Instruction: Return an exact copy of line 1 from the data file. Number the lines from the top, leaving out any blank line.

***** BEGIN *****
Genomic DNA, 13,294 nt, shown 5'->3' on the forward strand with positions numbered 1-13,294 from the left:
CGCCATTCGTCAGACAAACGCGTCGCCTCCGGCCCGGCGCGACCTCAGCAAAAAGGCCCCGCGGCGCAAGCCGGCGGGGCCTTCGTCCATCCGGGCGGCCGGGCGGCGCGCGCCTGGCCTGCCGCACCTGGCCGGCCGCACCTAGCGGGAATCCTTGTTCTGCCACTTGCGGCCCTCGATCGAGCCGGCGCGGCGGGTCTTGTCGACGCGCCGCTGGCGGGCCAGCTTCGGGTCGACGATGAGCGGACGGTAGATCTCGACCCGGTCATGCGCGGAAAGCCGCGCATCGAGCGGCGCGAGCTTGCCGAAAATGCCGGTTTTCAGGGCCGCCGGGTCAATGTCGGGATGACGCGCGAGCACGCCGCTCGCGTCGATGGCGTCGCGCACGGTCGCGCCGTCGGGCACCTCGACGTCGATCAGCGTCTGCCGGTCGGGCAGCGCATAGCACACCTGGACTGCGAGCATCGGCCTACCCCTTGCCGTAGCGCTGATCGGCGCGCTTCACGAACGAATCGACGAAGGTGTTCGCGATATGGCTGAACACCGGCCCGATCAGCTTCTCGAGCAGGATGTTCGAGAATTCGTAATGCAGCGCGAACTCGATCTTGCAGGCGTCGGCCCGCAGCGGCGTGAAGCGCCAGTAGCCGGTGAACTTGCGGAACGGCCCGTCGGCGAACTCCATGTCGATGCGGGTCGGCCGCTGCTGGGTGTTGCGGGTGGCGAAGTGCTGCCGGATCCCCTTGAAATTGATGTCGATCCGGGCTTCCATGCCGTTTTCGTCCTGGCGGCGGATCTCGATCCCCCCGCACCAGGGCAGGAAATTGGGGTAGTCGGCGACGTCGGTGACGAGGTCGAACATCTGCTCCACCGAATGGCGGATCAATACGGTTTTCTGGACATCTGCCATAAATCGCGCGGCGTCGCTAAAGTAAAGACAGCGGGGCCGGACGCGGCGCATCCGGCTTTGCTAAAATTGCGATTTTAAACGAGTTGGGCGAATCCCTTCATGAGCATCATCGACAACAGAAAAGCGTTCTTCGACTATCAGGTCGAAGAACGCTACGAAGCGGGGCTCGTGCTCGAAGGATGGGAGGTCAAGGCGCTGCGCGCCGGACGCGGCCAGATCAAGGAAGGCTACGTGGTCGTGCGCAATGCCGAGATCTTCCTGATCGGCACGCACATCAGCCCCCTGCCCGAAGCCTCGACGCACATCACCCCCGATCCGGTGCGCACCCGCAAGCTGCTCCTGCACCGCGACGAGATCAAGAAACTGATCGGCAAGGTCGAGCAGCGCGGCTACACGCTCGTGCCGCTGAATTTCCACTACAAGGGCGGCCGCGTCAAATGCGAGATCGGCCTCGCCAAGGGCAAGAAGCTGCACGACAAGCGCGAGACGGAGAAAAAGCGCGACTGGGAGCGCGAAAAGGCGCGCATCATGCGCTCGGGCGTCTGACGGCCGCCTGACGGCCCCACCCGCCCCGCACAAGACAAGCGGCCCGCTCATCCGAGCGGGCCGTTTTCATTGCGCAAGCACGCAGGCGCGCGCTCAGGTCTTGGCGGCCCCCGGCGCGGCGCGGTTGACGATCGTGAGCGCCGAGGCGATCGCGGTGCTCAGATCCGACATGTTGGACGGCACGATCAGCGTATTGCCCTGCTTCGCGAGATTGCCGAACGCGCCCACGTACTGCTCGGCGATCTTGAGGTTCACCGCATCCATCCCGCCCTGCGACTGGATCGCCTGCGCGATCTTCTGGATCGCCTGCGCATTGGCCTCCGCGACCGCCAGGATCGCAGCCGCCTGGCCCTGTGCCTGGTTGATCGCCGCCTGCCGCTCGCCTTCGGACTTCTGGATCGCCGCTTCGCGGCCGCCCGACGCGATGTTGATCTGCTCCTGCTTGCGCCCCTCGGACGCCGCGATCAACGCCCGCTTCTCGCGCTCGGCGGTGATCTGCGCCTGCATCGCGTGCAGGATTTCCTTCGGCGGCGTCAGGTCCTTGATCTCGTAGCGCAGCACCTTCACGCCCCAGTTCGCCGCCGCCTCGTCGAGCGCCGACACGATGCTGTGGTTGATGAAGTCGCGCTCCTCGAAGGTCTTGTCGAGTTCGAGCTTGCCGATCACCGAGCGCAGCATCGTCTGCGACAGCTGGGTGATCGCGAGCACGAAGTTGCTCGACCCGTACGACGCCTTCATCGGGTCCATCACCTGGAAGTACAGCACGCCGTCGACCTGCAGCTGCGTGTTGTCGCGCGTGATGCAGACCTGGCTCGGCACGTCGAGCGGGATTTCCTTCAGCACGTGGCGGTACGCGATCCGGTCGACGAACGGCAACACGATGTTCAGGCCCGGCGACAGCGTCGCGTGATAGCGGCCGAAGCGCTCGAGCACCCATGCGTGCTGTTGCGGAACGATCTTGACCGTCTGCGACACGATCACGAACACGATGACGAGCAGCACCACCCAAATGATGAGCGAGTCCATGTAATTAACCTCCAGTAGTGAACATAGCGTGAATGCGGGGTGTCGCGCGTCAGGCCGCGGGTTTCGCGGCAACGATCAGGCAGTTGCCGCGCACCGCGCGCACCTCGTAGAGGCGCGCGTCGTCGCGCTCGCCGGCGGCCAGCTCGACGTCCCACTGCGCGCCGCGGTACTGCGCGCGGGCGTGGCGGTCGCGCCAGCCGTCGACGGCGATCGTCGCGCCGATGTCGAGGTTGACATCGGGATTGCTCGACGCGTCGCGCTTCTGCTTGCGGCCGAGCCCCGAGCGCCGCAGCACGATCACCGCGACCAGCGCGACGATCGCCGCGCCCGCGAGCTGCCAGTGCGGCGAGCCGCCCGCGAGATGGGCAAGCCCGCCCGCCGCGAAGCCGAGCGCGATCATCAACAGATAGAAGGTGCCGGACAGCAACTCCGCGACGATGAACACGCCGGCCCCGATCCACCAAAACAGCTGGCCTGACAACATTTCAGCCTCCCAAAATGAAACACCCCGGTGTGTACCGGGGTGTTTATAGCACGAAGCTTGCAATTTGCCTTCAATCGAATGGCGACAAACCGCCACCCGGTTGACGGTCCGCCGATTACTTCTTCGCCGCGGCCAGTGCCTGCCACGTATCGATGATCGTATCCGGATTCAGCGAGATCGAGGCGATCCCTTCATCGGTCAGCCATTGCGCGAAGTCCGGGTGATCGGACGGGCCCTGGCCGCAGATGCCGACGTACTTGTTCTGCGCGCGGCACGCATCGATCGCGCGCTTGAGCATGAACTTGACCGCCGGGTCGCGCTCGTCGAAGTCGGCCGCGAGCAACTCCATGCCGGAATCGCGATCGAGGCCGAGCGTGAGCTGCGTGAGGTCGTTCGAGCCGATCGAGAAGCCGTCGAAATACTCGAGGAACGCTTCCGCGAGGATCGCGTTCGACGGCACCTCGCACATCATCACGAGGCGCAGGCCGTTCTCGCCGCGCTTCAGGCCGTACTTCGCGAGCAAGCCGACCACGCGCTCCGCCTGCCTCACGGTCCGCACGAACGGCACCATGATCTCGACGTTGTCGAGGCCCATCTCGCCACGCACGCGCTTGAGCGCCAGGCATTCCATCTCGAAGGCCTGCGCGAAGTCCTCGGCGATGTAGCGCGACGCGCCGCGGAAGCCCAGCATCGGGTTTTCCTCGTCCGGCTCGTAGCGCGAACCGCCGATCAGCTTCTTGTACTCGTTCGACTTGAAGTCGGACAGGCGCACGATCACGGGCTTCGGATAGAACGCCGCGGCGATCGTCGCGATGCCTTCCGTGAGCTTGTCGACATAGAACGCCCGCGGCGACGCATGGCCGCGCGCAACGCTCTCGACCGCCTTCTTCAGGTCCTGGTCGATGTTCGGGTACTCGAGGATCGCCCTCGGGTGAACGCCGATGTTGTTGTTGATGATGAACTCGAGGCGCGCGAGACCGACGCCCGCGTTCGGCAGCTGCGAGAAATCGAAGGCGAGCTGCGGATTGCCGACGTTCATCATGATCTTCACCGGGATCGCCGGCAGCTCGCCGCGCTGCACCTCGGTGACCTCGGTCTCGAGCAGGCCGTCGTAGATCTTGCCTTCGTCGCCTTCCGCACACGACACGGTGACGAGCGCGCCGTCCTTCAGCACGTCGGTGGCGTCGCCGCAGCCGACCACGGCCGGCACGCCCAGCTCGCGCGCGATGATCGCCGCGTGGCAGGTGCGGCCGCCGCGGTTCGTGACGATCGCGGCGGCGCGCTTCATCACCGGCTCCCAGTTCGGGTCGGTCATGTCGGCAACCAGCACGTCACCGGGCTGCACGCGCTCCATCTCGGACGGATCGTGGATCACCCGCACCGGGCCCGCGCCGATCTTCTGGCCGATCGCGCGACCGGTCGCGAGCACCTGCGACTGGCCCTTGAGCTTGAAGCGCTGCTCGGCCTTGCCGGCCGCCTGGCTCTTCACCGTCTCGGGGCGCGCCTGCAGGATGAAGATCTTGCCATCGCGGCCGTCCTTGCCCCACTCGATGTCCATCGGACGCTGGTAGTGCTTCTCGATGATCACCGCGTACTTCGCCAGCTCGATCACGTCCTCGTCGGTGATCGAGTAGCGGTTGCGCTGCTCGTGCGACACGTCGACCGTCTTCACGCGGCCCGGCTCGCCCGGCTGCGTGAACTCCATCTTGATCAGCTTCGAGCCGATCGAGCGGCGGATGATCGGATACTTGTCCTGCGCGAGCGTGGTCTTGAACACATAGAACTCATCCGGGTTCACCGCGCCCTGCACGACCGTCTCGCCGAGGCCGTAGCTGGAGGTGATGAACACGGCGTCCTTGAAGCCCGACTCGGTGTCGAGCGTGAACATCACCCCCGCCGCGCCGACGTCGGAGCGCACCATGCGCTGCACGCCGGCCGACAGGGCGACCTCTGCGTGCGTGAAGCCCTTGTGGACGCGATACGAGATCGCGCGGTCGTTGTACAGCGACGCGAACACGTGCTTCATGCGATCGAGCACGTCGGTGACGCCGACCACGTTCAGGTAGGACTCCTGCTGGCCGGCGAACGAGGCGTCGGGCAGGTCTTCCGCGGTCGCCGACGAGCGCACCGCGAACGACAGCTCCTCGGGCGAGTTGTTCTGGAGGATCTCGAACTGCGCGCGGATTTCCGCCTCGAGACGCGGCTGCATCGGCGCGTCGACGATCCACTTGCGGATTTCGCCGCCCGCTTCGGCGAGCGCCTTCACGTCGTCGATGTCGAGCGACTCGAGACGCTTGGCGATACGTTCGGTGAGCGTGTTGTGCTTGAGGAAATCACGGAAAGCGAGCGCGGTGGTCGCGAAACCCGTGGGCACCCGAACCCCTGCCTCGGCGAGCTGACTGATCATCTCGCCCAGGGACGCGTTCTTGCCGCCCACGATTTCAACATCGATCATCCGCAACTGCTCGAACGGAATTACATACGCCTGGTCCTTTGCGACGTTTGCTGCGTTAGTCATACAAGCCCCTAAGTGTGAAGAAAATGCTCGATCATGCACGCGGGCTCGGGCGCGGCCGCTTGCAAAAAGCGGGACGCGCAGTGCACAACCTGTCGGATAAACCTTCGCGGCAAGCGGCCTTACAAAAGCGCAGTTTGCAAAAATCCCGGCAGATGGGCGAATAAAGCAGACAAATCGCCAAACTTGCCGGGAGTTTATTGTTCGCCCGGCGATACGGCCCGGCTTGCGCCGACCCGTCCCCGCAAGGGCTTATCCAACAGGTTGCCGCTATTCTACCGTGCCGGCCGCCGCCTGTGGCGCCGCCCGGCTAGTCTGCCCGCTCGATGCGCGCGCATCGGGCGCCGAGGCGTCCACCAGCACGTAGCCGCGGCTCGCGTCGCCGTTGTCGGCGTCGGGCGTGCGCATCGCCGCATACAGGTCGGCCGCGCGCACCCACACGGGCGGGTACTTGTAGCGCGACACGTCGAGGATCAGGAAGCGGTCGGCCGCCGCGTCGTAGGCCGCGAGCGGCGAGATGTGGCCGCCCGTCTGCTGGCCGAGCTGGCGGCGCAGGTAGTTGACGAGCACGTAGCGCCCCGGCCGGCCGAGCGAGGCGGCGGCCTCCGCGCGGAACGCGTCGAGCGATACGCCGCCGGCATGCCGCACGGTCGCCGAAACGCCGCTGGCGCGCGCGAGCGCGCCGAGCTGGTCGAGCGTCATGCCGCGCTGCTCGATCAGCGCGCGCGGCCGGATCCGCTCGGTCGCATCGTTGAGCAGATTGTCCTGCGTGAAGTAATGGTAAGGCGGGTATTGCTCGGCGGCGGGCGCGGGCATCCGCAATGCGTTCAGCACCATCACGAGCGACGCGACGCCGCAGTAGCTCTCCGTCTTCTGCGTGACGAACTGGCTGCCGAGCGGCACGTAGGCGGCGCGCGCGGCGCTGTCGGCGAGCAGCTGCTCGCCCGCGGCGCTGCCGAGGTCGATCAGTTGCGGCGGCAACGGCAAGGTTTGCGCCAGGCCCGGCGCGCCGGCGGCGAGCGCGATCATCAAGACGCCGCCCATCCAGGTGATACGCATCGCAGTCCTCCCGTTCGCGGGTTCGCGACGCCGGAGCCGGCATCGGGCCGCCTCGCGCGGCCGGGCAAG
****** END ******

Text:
Genomic DNA, 13,294 nt, shown 5'->3' on the forward strand with positions numbered 1-13,294 from the left: